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University of Illinois Team's BD2K Grant to Fund Scalable Software for Integrated Genomic Data Analysis


NEW YORK (GenomeWeb) – Researchers from the University of Illinois at Urbana-Champaign will use their portion of the National Institutes of Health's Big Data to Knowledge funding to develop a cloud-based solution that supports and enables integrated analysis of different kinds of genomic information and scales as these biomedical datasets grow.

The scientists, according to their grant abstract, will establish a Center of Excellence at UIUC's Institute for Genomic Biology and build a cloud-based solution called the Knowledge Engine for Genomics (KnowEng), a tool that will help researchers bring the "full breadth" of publicly available knowledge about genes and gene function to bear on their research projects, and will provide scalable infrastructure to support their analysis needs. This integrated genomic environment will also allow scientists and medical practitioners to add their own datasets to the engine and explore models that are generated by incorporating their data into the existing knowledgebase.

Central to the UIUC's proposed infrastructure is the concept of "community knowledge-guided analysis of user data," Saurabh Sinha, a UIUC associate professor of computer science and one of the principal investigators of the NIH grant, told BioInform. That essentially means connecting biomedical researchers to analysis tools and large heterogenous data resources that could help them extract useful patterns and gain deeper insights into genetic activity than would be possible if they analyzed their data in isolation.

The BD2K funds will support UIUC's efforts to expand on that particular paradigm, according to Sinha, by addressing associated data integration challenges and a need for scalable analysis, including access to affordable compute capable of handling large quantities of data that is able to scale as needed. Specific project steps listed in the UIUC grant abstract include building a single network comprised of community-accumulated knowledge on genes and functions and interactions between genes and proteins.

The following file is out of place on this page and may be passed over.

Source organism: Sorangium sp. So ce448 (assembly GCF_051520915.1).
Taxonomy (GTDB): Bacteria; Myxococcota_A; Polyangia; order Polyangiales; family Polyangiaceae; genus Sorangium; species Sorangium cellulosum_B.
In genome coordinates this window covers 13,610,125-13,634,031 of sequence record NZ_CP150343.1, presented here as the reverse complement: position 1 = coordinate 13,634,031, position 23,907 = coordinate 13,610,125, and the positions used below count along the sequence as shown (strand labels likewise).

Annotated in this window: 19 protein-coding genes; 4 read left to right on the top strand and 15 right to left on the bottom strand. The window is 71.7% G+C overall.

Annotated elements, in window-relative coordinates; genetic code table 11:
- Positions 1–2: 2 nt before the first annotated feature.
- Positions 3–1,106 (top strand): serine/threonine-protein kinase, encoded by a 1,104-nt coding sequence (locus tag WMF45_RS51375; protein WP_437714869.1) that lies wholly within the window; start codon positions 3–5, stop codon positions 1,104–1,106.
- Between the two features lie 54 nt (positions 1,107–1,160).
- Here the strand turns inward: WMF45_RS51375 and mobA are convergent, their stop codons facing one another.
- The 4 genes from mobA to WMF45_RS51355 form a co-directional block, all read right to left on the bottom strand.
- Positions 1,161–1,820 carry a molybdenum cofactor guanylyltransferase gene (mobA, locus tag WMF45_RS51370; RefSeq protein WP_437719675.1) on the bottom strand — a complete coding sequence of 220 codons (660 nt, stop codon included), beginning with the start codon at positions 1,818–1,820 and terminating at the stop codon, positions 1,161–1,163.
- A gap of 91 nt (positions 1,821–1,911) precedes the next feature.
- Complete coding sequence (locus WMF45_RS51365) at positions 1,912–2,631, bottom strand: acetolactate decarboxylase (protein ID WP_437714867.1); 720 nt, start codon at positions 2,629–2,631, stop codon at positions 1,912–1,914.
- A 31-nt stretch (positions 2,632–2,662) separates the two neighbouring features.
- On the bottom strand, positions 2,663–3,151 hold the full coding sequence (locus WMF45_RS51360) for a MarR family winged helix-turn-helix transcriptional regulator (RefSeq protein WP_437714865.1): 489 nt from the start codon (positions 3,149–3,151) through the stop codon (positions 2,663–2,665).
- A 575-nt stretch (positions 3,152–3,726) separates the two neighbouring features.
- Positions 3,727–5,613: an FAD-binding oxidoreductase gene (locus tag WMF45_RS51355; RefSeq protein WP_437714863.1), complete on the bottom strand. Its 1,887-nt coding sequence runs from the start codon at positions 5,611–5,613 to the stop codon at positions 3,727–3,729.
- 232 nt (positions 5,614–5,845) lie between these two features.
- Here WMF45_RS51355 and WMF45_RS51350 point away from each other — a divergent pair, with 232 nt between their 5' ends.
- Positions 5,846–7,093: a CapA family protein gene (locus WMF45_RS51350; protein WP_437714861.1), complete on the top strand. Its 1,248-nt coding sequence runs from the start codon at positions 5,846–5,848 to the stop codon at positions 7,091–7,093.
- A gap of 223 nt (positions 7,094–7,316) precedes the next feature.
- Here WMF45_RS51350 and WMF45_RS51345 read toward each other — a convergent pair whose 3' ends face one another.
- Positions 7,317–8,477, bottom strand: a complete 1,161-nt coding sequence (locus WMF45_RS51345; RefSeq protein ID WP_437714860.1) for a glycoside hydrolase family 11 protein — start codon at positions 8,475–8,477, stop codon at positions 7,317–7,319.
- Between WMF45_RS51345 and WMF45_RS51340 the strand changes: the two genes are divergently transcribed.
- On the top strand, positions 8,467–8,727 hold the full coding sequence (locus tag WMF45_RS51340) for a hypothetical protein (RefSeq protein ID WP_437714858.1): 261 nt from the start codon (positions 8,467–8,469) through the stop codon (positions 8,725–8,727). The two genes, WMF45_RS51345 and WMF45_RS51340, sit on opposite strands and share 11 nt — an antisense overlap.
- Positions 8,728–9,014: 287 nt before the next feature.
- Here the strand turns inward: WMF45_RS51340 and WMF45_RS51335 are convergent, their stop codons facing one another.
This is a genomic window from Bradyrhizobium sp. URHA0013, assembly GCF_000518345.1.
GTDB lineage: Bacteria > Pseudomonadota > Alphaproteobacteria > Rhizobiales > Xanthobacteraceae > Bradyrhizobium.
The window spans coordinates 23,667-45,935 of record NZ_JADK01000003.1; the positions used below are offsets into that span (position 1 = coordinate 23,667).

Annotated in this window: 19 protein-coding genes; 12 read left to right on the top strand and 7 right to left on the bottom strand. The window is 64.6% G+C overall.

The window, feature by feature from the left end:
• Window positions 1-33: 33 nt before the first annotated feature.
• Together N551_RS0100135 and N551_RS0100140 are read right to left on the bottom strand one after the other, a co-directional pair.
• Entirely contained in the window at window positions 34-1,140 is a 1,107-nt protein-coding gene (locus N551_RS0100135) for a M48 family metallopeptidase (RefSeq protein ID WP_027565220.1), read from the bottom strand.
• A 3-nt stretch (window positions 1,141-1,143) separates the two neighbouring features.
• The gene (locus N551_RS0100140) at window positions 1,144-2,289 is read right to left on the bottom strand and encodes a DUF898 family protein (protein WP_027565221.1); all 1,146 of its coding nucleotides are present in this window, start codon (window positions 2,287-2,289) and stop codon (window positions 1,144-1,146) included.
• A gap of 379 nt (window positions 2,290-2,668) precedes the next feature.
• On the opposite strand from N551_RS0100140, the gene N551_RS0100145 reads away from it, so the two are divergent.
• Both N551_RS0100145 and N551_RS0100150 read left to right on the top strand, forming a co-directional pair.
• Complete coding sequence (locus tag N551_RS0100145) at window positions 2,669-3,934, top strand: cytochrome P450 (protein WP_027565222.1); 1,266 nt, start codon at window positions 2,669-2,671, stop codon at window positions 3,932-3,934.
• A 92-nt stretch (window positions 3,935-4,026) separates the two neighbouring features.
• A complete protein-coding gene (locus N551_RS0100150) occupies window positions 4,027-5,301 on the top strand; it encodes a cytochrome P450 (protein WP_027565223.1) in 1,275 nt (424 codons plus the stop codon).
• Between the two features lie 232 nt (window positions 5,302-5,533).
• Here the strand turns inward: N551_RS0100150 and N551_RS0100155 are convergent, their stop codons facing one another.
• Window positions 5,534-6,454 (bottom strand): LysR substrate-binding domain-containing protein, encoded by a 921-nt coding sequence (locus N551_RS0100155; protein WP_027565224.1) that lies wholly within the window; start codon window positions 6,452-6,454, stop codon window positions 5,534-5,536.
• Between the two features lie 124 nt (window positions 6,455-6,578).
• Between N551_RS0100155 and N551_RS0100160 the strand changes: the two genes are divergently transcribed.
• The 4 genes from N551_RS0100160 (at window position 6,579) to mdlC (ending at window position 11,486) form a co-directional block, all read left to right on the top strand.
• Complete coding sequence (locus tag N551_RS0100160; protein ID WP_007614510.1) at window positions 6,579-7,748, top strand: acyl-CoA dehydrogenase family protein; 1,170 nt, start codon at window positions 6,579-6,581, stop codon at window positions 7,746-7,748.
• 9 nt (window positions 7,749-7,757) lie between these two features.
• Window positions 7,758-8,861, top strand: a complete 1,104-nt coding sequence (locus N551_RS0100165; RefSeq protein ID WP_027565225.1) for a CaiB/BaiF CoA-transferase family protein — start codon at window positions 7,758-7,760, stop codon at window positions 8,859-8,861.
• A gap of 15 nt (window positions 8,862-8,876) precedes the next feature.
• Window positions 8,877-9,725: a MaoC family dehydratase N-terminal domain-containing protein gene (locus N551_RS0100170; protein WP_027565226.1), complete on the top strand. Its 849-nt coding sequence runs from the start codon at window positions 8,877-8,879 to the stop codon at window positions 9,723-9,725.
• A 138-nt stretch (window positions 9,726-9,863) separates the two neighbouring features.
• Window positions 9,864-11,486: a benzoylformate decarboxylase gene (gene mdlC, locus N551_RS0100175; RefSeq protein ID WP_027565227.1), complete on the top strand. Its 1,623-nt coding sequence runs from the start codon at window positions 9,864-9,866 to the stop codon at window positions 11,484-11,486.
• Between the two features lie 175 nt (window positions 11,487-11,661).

The researchers also intend to develop computational methods that will allow users to analyze their data in the context of rich third-party information and to make these methods available as scalable software components that can be deployed on public or private clouds. Specifically, the so-called KnowEng system, according to its developers, will use data mining and machine learning techniques to extract and combine gene function and gene interaction information from multiple repositories and databases. Users will also have a mechanism for uploading their own internally generated datasets to the system in order to analyze them in the context of the much larger pool of community-generated information. The system will also include a simple-to-use interface based on the HUBZero toolkit, through which users will be able to interact with and use the tools and data.

As part of the grant, Sinha and his colleagues will work with internal and external collaborators to test drive and improve KnowEng in three pilot projects. One of these will be run in collaboration with researchers at the Mayo Clinic — it extends an existing collaboration between the two institutions. This particular project is exploring the pharmacogenomics of breast cancer and assessing genomic information from cell lines and tumor samples to better understand patients' response to treatments.

Two other test projects will be run by researchers at UIUC. One of these, led by Lisa Stubbs, a UIUC professor of cell and developmental biology, explores the molecular basis of behavioral patterns in animals using genomic data collected from the brains of mice, fish, and bees. The third project, led by William Metcalf, a professor of molecular and cellular biology and microbiology, focuses on novel antibiotic discovery. Specifically, researchers here are using genomic data to predict microorganisms' capacity to synthesize biologically active compounds.

The UIUC grant is part of a larger $32 million investment from the NIH in strategies and solutions that will help members of the biomedical community analyze and make use of the complex datasets generated as part of federally funded projects. UIUC is one of several institutions that the agency tapped to establish Centers of Excellence, each of which will tackle one of a series of data science challenges. One such center is being set up at the University of California, Santa Cruz. Researchers there along with collaborators at other institutions and centers are working on standardized protocols and tools for handling, sharing, and analyzing both genomic and clinical data (see related story this issue).

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